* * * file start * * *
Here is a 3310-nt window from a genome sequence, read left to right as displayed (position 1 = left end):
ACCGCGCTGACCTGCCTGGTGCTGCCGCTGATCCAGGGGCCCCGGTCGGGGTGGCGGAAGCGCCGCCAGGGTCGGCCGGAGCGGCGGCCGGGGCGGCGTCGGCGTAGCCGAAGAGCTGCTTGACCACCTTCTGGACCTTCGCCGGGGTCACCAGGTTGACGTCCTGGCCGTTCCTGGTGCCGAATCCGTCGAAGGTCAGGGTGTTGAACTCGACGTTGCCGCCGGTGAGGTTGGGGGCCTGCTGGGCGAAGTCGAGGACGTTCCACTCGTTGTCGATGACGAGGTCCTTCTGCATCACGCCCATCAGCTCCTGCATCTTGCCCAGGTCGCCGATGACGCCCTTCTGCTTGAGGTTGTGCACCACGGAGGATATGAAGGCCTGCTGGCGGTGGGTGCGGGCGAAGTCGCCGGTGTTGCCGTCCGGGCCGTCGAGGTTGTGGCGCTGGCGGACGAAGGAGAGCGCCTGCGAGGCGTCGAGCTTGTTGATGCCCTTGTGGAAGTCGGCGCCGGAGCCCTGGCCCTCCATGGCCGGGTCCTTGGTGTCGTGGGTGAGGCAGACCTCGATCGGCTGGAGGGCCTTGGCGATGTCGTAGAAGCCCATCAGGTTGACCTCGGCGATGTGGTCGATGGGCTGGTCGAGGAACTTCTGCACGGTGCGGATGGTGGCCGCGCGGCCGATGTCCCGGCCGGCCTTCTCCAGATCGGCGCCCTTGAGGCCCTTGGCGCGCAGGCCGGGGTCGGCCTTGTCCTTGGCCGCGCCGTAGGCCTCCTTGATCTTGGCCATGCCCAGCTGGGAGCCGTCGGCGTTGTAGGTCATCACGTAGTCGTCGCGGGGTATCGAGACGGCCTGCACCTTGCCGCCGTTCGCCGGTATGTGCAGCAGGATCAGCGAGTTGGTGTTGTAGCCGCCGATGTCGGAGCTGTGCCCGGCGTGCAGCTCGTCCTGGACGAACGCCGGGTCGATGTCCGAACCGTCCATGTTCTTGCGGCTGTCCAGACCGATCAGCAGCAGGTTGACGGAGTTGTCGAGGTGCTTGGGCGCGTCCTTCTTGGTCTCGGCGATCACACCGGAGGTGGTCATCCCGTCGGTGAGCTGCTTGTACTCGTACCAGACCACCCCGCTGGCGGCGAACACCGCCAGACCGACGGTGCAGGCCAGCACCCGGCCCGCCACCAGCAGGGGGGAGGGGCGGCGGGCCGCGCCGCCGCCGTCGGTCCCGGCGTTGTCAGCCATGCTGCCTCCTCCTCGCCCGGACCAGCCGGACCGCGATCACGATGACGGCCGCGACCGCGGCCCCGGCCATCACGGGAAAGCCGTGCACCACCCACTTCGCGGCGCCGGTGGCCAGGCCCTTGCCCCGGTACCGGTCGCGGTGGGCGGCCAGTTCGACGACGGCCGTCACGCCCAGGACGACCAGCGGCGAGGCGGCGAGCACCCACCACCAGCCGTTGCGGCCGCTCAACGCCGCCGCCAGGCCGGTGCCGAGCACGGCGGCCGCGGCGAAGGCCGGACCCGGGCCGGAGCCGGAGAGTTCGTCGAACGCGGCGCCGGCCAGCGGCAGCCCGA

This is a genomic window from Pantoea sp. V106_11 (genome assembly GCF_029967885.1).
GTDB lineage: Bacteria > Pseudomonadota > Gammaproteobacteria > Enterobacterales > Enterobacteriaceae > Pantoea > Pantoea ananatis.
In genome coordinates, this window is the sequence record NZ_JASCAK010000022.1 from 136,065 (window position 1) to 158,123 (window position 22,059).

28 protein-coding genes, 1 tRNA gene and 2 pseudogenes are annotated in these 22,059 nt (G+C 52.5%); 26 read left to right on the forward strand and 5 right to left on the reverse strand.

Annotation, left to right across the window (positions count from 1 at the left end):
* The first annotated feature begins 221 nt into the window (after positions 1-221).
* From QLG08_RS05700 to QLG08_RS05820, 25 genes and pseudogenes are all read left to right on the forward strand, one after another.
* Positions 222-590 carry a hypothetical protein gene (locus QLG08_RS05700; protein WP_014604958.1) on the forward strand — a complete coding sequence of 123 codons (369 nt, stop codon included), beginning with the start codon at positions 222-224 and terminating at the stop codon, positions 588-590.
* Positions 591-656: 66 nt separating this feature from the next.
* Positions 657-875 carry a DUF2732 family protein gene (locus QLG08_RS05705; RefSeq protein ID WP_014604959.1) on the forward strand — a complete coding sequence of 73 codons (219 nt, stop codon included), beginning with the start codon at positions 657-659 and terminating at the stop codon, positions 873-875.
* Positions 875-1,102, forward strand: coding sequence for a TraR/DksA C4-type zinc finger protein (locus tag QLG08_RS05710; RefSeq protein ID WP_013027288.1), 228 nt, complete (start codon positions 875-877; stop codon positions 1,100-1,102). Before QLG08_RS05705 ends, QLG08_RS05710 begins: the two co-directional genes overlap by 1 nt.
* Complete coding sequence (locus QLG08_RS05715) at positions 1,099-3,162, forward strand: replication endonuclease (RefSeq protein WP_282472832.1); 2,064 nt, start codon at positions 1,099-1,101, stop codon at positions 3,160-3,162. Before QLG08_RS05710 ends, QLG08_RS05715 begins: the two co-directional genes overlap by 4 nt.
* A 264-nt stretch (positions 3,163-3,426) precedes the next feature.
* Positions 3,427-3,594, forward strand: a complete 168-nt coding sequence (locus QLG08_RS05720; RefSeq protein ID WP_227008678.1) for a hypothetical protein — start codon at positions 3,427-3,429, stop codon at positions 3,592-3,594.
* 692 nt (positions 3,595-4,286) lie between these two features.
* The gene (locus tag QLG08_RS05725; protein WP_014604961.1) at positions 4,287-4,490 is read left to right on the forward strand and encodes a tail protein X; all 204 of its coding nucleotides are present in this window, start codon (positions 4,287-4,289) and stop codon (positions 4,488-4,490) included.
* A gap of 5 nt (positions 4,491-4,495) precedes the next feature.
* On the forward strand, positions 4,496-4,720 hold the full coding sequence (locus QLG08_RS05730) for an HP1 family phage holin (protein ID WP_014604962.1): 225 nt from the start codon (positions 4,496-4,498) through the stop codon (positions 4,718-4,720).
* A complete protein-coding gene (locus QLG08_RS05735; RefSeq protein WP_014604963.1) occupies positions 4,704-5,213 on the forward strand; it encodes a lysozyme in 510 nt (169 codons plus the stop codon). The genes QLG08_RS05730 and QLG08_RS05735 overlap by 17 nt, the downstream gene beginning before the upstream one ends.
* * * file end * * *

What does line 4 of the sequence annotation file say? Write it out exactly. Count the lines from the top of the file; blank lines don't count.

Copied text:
GTDB lineage: Bacteria > Pseudomonadota > Gammaproteobacteria > Enterobacterales > Enterobacteriaceae > Pantoea > Pantoea ananatis.